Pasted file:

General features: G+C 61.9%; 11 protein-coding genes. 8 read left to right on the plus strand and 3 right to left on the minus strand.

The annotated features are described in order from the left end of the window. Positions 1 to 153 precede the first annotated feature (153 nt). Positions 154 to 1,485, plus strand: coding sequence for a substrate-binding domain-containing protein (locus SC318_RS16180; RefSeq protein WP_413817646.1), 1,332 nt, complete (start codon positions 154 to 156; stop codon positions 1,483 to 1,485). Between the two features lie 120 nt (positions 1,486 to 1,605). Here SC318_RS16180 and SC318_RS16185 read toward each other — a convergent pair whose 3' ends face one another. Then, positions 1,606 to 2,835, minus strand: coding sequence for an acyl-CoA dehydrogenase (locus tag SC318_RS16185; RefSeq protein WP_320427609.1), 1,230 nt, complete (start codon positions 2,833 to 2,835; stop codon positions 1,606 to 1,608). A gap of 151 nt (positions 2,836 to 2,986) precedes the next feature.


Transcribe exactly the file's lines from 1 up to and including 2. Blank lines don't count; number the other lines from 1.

General features: G+C 61.9%; 11 protein-coding genes. 8 read left to right on the plus strand and 3 right to left on the minus strand.

The annotated features are described in order from the left end of the window. Positions 1 to 153 precede the first annotated feature (153 nt). Positions 154 to 1,485, plus strand: coding sequence for a substrate-binding domain-containing protein (locus SC318_RS16180; RefSeq protein WP_413817646.1), 1,332 nt, complete (start codon positions 154 to 156; stop codon positions 1,483 to 1,485). Between the two features lie 120 nt (positions 1,486 to 1,605). Here SC318_RS16180 and SC318_RS16185 read toward each other — a convergent pair whose 3' ends face one another. Then, positions 1,606 to 2,835, minus strand: coding sequence for an acyl-CoA dehydrogenase (locus tag SC318_RS16185; RefSeq protein WP_320427609.1), 1,230 nt, complete (start codon positions 2,833 to 2,835; stop codon positions 1,606 to 1,608). A gap of 151 nt (positions 2,836 to 2,986) precedes the next feature.